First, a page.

The 100-point wine rating system has become the benchmark of quality wine in the industry. But where did it come from? And who decides the ratings? In order to make the most out of this rating system let us give you a bit of background information.
Who Made the 100-Point Rating System?
Robert M. Parker spent 10 years working as a lawyer before he made a huge career jump into wine writing in 1984. He started the Wine Advocate newsletter which steadily grew and soon became the standard reference for fine-wine drinkers in the United States.
By 2006 Parker had chosen a group of staff to cover the majority of the world’s wine regions and generate wine scores for each of the wines they sampled. Today, a 100-point Parker score can make or break a wine brand.
How are the Points Awarded?
This is where the scores can be a bit misleading. The points don’t necessarily mean that the bottle is rated as a 90+ point wine in terms of tastiness. Instead they are based on production quality and typicity. Typicity means how well the wine reflects the traits of the style and region it is from.
The 100 Point Scale
The scale starts at 50 points, and many critics, raters and connoisseurs will never bother to try a wine below 80.
- 50-59 point wines are ‘flawed and undrinkable’, definitely not recommended.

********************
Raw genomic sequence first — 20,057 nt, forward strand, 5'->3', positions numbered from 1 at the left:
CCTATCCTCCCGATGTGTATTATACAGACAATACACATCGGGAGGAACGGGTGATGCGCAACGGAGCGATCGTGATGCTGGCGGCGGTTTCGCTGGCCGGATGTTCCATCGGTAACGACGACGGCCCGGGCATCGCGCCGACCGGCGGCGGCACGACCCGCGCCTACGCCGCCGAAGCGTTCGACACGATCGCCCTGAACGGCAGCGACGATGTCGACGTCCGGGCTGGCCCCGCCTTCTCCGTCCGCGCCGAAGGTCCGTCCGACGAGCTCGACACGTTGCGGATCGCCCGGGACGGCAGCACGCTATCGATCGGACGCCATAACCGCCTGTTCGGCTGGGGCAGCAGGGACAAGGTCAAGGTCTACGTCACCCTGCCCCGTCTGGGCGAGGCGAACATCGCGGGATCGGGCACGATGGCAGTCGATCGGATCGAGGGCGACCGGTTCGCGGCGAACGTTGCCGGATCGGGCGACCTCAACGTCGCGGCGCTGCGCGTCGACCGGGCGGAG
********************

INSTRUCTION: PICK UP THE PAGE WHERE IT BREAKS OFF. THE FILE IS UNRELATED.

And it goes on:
- 60-69 wines are flawed and not recommended, but are drinkable. End of the night bottles perhaps?
- 70-79 wines are flawed and taste average.
- 80-84 wines are ‘above average’ or even ‘good’
- 85-90 wines are ‘good’ or ‘very good’
(Now we get to the important part).
- 90-94 wines are superior and exceptional
- 95-100 wines are benchmark examples, or classics.
Things to Bear in Mind
The average bell curve for wine is around the 87-89 point mark, so you may not find it easy to consistently drink 90+ point wine.
Also, you should be aware that wine critics start to bicker when it gets to the 90+ point wine range. Some critics prefer a 90+ point wine to be complex and bold, others prefer it to be complex at subtle. So the rating depends on their personal preferences, which means it isn't totally impartial.